Birds could be culled at Suffolk airbases to ‘minimise hazards’ for fighter jets

A U.S. Air Force F-15E Strike Eagle from RAF Lakenheath takes off Picture: AIRMAN 1ST CLASS CHRISTO

A U.S. Air Force F-15E Strike Eagle from RAF Lakenheath takes off Picture: AIRMAN 1ST CLASS CHRISTOPHER SPARKS - Credit: AIRMAN 1ST CLASS CHRISTOPHER SPA

Bird control is to be carried out on Suffolk’s US airbases - with birds possibly being culled in a bid to minimise the risk to high powered fighter jets.

A bird/wildlife control expert has been employed by RAF Lakenheath and RAF Mildenhall Picture: GREGG

A bird/wildlife control expert has been employed by RAF Lakenheath and RAF Mildenhall Picture: GREGG BROWN - Credit: Gregg Brown

Although the United States Air Force (USAF) said that using lethal force would be a last resort, it said a new wildlife control expert “shall provide bird and wildlife control necessary to repel, capture or kill as authorised within the installation’s current Bird/Wildlife Aircraft Strike Hazard (BASH) plan”.

The contract bid at RAF Mildenhall and RAF Lakenheath, which has been awarded to the company Safe Skies, also stated the need to remove nests to “prevent and reduce breeding” on and around the airfields.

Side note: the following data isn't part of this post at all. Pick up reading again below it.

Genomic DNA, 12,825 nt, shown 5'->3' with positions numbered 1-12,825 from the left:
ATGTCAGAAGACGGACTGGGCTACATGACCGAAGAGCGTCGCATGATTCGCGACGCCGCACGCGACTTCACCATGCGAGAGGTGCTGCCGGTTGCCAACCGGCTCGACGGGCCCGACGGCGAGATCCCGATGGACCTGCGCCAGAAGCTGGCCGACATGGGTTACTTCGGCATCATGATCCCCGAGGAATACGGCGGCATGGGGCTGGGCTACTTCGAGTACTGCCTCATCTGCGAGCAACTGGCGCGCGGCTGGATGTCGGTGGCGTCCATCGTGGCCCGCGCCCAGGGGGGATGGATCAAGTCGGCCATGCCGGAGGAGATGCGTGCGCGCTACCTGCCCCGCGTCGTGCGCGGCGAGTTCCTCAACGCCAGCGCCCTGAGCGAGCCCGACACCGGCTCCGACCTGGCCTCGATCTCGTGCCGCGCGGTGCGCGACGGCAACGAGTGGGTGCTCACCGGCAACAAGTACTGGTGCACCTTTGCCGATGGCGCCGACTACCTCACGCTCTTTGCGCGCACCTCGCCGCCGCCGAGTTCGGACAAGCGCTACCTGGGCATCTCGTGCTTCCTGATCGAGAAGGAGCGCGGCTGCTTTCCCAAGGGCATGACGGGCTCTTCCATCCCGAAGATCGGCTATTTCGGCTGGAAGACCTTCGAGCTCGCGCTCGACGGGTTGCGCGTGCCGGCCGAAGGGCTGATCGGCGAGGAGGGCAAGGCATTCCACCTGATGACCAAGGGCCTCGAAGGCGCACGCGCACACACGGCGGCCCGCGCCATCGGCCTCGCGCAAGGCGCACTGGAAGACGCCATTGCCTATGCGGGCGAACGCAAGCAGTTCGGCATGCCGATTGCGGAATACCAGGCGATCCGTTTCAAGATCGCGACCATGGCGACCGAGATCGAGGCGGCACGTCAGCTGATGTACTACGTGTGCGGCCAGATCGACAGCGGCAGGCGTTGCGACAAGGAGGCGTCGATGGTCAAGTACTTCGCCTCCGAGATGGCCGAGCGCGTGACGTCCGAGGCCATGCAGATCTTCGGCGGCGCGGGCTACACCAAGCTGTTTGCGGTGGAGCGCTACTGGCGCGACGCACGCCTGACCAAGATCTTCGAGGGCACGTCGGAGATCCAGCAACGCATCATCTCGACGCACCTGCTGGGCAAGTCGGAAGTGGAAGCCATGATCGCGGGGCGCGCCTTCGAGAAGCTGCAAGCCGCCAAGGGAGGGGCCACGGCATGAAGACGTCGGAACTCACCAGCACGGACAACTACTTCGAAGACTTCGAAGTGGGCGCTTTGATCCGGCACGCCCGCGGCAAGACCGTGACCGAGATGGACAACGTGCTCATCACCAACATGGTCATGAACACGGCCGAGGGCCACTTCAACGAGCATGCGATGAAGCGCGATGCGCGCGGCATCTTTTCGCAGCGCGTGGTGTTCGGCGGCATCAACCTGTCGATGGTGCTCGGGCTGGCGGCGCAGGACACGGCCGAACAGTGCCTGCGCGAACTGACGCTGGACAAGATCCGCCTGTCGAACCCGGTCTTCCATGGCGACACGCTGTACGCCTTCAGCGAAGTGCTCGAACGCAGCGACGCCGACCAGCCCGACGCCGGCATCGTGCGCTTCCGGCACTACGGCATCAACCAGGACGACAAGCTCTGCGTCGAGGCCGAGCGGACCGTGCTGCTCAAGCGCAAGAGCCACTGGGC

Bird strike data from both bases from Oct 2016 to August 2018 reveals there were nearly 100 incidents, with skylarks and wood pigeons among the most common types of birds involved.

Lieutenant Colonel Timothy Tendall, 48th Fighter Wing flight safety officer, said: “Wildlife management is necessary to mitigate property damage, and more importantly, to preserve public and flight safety.

There were nearly 100 bird strike incidents at both bases from October 2016 to August 2018 Picture:

There were nearly 100 bird strike incidents at both bases from October 2016 to August 2018 Picture: USAF/AIRMAN ALEXANDER COOK - Credit: USAF/ALEXANDER COOK


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“There are several species of local wildlife that could cause catastrophic damage to our aircraft, and a number of techniques are used to keep our runways and flight paths clear.

“While lethal measures are sometimes necessary, they are a last resort.

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“Our recent contract solicitation was for a continuation of an existing program that has been in place for a number of years and is used at major airports and air force installations across the country.”

Both bases have used falconry for many years, as a deterrent to other birds.

According to RAF Lakenheath, the predatory birds are trained to target species with black feathers, more specifically corvids, which include crows, rooks and jackdaws.

While the corvid species are not often the cause of bird strikes, their presence attracts other species who are a strike risk at the bases.

RAF Lakenheath added that an existing wildlife plan has been in place for a number of years.

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